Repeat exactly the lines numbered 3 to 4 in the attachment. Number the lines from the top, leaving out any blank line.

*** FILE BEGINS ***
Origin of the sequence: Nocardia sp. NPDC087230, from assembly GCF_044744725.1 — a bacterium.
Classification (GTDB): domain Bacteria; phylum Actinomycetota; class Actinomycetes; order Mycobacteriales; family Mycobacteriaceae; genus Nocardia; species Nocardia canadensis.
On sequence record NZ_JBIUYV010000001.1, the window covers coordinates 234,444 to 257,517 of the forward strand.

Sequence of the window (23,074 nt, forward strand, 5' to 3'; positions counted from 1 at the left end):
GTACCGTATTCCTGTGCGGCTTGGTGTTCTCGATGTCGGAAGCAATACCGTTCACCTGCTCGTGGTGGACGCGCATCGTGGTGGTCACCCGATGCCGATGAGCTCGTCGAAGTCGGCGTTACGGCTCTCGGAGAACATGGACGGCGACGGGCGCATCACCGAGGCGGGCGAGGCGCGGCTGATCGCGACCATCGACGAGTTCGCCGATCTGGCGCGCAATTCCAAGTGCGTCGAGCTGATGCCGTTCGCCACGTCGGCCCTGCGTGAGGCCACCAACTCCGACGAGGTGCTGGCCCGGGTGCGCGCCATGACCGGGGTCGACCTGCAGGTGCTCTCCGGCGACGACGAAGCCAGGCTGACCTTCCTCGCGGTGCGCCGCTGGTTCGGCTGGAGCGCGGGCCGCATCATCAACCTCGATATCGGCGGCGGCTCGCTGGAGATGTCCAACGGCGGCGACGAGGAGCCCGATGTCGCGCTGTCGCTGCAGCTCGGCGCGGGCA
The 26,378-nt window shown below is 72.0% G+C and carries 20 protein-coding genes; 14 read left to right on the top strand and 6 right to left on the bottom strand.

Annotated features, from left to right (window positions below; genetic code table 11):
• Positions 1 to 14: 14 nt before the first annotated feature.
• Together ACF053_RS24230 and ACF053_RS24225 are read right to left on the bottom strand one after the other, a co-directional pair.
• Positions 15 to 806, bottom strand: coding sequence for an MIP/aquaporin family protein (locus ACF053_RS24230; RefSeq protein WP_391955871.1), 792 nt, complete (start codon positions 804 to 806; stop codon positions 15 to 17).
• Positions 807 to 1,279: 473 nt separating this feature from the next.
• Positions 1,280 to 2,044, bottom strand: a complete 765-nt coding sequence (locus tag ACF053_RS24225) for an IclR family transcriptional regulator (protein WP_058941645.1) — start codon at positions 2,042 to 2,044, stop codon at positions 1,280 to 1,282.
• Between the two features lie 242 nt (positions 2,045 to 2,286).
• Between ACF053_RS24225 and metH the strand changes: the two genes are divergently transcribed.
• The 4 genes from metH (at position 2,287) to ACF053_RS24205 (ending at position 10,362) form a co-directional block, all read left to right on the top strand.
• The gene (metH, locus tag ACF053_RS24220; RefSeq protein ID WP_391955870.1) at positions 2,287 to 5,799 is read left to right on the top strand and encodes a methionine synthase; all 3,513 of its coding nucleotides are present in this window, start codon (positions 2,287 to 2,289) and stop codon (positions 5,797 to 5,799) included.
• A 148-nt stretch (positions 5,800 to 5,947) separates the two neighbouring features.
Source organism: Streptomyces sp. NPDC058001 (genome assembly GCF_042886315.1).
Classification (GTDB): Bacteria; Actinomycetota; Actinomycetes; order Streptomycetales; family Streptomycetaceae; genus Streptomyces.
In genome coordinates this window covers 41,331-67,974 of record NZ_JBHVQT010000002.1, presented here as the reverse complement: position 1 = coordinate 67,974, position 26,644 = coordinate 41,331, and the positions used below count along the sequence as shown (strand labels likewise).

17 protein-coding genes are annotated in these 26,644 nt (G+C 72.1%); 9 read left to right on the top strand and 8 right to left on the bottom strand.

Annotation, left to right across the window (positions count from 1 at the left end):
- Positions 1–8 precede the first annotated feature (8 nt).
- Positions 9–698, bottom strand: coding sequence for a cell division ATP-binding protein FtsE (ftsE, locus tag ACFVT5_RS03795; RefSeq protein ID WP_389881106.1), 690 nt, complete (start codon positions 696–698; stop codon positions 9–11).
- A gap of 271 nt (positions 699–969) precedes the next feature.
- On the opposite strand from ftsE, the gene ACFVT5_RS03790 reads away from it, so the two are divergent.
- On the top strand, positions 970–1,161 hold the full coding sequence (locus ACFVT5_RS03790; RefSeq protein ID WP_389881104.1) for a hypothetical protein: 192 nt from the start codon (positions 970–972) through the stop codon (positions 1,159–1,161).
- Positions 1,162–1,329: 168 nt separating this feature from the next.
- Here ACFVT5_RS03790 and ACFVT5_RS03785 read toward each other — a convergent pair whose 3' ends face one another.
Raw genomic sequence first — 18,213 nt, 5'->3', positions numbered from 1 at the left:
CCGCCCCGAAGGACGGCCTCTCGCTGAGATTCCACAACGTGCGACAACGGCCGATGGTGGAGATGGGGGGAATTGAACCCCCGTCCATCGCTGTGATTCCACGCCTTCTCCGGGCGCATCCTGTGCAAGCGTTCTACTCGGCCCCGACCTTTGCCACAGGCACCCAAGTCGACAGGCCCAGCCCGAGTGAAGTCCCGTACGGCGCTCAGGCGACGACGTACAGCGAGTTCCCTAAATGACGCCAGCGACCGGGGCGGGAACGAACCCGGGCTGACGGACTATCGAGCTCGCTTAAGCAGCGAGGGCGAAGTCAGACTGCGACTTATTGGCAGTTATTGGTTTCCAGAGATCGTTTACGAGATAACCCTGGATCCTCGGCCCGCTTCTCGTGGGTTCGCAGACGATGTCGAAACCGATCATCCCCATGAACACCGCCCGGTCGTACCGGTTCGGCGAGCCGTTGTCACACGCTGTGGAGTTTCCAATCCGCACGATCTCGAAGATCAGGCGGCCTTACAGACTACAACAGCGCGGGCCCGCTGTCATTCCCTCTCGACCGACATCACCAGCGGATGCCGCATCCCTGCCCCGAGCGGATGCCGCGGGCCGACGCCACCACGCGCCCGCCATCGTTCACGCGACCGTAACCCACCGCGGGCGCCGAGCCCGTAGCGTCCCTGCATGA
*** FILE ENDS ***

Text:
On sequence record NZ_JBIUYV010000001.1, the window covers coordinates 234,444 to 257,517 of the forward strand.

Sequence of the window (23,074 nt, forward strand, 5' to 3'; positions counted from 1 at the left end):